What raises your cholesterol?
Your lifestyle can have a major effect on your cholesterol levels. Some of the things that can contribute to raised levels include eating too much saturated fat, smoking and drinking more alcohol than the recommended levels. Likewise if you are not active enough meaning that your body does not use up the fats in your blood to create energy. Genetic conditions can also impact on your cholesterol levels which may mean that your body fails to process the fats in the normal way.
Other factors that can have an impact on your cholesterol levels include your weight, especially if you are overweight or carry too much excess weight around your middle. Existing health conditions can also impact such as an underactive thyroid gland. If you suffer from type 2 diabetes this can also lead to higher cholesterol levels as can liver and kidney disease.
Increased cholesterol levels also come with age – the older you are the more likely you are to have raised cholesterol and damaged arteries. If you are lame then your chances of raised cholesterol are greater as is your ethnic background. The problem is particularly prevalent is people of South Asian origin.
What does high cholesterol mean?
In simple terms, high levels of cholesterol in your blood can clog up your arteries – the large blood vessels that carry blood around your body. Over time, this can lead to serious health problems. If you have too much cholesterol in your blood, it can be laid down in the walls of your arteries. Fatty areas known as plaques can form, and these become harder with time, making the arteries stiffer and narrower. This process is called atherosclerosis. When the arteries become narrower, it’s harder for blood to flow through them. This puts a strain on your heart because it has to work harder to pump blood around your body. Eventually, the heart can become weak and can’t work as well as it should.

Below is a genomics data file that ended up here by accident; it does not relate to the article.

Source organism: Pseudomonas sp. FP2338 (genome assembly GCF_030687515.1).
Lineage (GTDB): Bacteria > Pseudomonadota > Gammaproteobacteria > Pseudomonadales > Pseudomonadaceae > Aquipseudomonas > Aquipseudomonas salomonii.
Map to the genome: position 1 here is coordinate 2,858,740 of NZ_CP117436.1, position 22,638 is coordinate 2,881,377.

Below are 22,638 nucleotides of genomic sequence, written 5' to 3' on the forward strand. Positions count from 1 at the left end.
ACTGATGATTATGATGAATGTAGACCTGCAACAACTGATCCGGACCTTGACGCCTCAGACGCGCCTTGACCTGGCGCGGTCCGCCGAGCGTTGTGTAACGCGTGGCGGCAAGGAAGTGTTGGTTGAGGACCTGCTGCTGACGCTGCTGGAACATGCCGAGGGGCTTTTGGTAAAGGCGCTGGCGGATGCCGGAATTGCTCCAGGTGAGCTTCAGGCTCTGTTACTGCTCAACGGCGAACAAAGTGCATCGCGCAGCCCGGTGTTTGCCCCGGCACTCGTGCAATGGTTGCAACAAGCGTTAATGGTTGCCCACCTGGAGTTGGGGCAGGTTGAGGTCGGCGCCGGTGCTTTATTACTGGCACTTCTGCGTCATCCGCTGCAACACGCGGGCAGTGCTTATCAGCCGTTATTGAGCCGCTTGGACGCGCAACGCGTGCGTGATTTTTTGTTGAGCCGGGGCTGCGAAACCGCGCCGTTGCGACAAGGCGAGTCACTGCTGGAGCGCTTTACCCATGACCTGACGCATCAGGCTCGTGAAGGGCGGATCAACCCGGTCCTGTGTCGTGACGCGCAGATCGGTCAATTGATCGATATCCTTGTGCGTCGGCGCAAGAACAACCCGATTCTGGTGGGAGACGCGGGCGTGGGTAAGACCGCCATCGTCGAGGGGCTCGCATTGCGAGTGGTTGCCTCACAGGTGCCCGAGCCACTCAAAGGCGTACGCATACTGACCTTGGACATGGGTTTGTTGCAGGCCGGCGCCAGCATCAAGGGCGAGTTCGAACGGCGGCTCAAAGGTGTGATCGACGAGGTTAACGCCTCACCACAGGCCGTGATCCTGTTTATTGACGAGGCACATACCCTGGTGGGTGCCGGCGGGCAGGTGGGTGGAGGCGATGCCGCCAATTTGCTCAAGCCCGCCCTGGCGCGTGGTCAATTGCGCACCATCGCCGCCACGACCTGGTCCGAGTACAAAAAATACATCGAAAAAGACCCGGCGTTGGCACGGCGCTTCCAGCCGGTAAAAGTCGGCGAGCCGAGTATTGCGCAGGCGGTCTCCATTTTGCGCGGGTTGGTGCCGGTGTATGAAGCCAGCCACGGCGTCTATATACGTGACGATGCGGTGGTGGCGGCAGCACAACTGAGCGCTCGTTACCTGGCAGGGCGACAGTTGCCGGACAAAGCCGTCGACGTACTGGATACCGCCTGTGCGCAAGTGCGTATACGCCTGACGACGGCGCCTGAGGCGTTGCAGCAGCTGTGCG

Alternatively, blood clots can form over the fatty, hardened parts of the arteries. The blood clots can block the artery completely, cutting off the blood flow. Bits of the blood clots can break away and become lodged in an artery or vein in another part of the body, which can cause a heart attack or stroke.
How can you lower your cholesterol?
Well, the first thing to look at is your diet. Adjusting your diet so that it is low in saturated fat will help keep your cholesterol levels down. As well as eating well, there are other things you can do to look after your health and lower your cholesterol even further. These include exercise more, quit smoking if you are a smoker – research shows that you reduce the risk of heart disease by about 50% after 12 months of having quit smoking – and make sure that any other health problems that you might have are well monitored and treated with appropriate medicines under the supervision of your doctor.
For more information on cholesterol and National Cholesterol Month visit the Heart UK website at www.heartuk.org.uk or call their cholesterol helpline on 0345 450 5988.